Is smokeless safer?
A growing number of anti-smoking researchers and public health advocates are adopting a tack that not long ago would have been considered heresy: suggesting that hard-core smokers who can’t kick the habit would be better off switching to new smokeless tobacco products.
With slogans such as “Spit-free” and “For when you can’t smoke,” these products differ markedly from the messy snuff and chewing tobacco stereotypes associated with your granddaddy’s spittoon or certain pro baseball players’ stuffed cheeks.
For the record:
12:00 AM, Jun. 17, 2004 For The Record
Los Angeles Times Thursday June 17, 2004 Home Edition Main News Part A Page 2 National Desk 1 inches; 53 words Type of Material: Correction
Smokeless tobacco -- An article on smokeless tobacco products in Monday’s Health section referred to the federal Centers for Disease Control and Prevention as being part of the U.S. Surgeon General’s Office. Both the CDC and the Office of the Surgeon General are part of the U.S. Department of Health and Human Services.
For The Record
Los Angeles Times Monday June 21, 2004 Home Edition Health Part F Page 8 Features Desk 1 inches; 54 words Type of Material: Correction
Smokeless tobacco -- An article on smokeless tobacco products in the June 14 Health section incorrectly referred to the federal Centers for Disease Control and Prevention as part of the U.S. Surgeon General’s Office. The CDC and the Office of the Surgeon General are part of the U.S. Department of Health and Human Services.
They are clean, discreet, last about 30 minutes and come in mint, wintergreen and other flavors. Some go down easily, dissolving much like a breath mint, while others look like tiny tobacco-filled teabags, tucked into the side of the mouth and discarded like chewing gum.
Though no one is calling the products “safe” -- any tobacco that has been cured contains some carcinogens -- numerous epidemiological studies have shown that smokeless tobacco is far less likely to cause any type of cancer, including oral cancer, than cigarettes.
“If someone can’t quit smoking, there is no question that smokeless is much safer. It doesn’t cause heart or lung disease, and if it does cause cancer, it does so at a much lower rate,” said Dr. Neal Benowitz, a professor of medicine at UC San Francisco and director of its cancer center’s Tobacco Control Program.
Gary Giovino, director of the Tobacco Control Research Program at the Roswell Park Cancer Institute in Buffalo, N.Y., agreed. “If everybody who smoked used these instead, there would be less disease.”
Many Americans may be unaware that most scientists and researchers say that smokeless tobacco is less hazardous than cigarettes in causing deadly disease. That’s not surprising. For years, some private and government medical organizations have disseminated outdated information on the subject. For instance, the Mayo Clinic in Rochester, Minn., recently acknowledged that information on its website was incorrect and would be revised.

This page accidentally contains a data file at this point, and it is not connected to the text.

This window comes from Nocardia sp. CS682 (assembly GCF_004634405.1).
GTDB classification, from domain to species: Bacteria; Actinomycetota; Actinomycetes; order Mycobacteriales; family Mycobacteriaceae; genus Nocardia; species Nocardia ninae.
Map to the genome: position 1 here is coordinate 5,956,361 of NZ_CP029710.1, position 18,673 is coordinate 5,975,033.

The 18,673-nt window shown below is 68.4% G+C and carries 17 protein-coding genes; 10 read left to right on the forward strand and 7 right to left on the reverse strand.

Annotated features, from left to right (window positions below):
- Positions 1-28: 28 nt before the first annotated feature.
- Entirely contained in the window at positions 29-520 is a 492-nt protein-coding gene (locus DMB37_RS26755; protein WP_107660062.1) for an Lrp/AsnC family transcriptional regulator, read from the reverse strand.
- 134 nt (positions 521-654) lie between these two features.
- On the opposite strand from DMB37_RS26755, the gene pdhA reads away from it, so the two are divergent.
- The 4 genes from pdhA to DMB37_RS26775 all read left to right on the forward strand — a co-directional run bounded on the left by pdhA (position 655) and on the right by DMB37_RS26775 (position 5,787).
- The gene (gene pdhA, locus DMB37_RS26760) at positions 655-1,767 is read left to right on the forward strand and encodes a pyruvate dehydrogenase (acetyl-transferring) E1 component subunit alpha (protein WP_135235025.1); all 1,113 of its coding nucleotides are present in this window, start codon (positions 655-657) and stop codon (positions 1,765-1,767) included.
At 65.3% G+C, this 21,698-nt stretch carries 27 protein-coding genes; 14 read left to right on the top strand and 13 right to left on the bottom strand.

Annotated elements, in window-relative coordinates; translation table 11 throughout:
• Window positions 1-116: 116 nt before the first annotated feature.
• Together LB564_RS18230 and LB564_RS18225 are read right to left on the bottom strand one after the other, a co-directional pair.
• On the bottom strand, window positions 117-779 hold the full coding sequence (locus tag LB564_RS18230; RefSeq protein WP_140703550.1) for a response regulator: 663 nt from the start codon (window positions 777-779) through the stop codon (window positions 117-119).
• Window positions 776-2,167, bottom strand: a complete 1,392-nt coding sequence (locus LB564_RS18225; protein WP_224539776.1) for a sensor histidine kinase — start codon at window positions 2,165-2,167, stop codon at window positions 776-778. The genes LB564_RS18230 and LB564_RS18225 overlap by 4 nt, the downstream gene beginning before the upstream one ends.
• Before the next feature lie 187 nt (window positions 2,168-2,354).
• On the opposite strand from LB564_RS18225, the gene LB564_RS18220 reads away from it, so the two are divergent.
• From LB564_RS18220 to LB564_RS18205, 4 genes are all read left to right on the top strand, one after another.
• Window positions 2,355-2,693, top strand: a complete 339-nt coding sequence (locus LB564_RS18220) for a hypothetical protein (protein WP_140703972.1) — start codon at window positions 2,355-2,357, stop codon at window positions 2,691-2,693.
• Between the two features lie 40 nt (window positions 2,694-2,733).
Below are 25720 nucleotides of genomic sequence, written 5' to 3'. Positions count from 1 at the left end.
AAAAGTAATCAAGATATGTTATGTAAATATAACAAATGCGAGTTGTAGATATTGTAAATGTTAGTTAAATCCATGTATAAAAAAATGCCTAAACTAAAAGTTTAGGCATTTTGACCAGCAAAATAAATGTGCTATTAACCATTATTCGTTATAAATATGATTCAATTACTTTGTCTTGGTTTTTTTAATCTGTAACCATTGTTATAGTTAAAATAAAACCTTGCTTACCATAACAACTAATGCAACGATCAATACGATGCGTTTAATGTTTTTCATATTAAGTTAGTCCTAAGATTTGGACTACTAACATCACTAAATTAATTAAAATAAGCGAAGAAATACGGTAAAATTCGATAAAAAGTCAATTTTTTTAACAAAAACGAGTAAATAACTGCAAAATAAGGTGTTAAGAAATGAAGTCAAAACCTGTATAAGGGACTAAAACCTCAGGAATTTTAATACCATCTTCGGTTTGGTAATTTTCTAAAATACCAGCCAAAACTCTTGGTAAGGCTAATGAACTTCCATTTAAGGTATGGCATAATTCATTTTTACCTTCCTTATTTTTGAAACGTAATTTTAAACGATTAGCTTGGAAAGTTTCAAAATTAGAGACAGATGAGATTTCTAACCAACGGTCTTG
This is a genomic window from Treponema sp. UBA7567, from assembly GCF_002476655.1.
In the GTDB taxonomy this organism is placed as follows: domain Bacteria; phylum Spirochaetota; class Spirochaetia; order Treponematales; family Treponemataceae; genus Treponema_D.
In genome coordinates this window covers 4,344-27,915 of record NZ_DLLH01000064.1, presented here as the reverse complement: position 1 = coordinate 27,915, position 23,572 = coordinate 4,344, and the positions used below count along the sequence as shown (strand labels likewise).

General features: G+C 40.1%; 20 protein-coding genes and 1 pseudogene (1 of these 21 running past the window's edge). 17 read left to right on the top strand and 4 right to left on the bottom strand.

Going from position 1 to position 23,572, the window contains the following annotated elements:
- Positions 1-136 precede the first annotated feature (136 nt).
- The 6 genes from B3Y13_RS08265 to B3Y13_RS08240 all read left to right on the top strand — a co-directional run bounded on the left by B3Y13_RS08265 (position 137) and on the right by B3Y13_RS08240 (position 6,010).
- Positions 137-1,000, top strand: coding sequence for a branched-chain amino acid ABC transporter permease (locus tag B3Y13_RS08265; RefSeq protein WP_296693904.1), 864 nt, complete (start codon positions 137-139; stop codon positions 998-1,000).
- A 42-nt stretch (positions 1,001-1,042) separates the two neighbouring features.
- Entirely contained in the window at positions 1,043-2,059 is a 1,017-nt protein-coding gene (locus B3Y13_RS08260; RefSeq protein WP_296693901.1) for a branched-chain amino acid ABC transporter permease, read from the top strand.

Though some information on the Centers for Disease Control and Prevention’s website was modified after one prominent researcher protested it, the agency, part of the U.S. Surgeon General’s Office, takes the position that “there is no safe form of tobacco” and that there “is no significant evidence that suggests that smokeless is a safer alternative to smoking,” spokeswoman Karen Hunter said.
Some tobacco researchers contend the misinformation hinders individuals from making educated decisions about whether to switch to smokeless products. “I think it’s not scientific and is a deception,” said Lynn Kozlowski, who heads Pennsylvania State University’s biobehavioral health department. “What the studies show is that in the U.S., smokeless causes oral cancer but that cigarettes are even more likely to cause oral cancer.”
With names that include Ariva and Stonewall, both made by Star Scientific Inc., and Revel, made by the U.S. Smokeless Tobacco Co., which also makes the Copenhagen and Skoal brands, the new products have been rolled out in a few U.S. cities and are also available from their manufacturers’ websites. They promise to deliver the nicotine fix smokers crave and take the edge off the physiological urge to light up.
Although the nicotine in cigarettes is powerfully addictive, it is the cigarette smoke -- not the nicotine -- that delivers the killer punch, possibly producing as many as 60 known carcinogens and about 5,000 other chemicals. Studies show that many people still believe that it is the nicotine that is the harmful element.
Brad Rodu, an oral pathologist at the University of Alabama, said nicotine should be treated more like caffeine: as an addictive drug that can be used safely. (His “tobacco harm-reduction” research is funded by a five-year grant from U.S. Smokeless.) “We would have smokers understand the nicotine addiction can be separated from the smoking.”
Sweden’s experience with smokeless tobacco is one of the forces giving momentum to this harm-reduction campaign in the U.S. Over the last 40 years, a large percentage of Swedish smokers -- primarily men -- have switched from smoking cigarettes to using a moist snuff product called “snus.” Sweden’s cancer rates for men, including oral cancer, have declined and now are the lowest in Europe.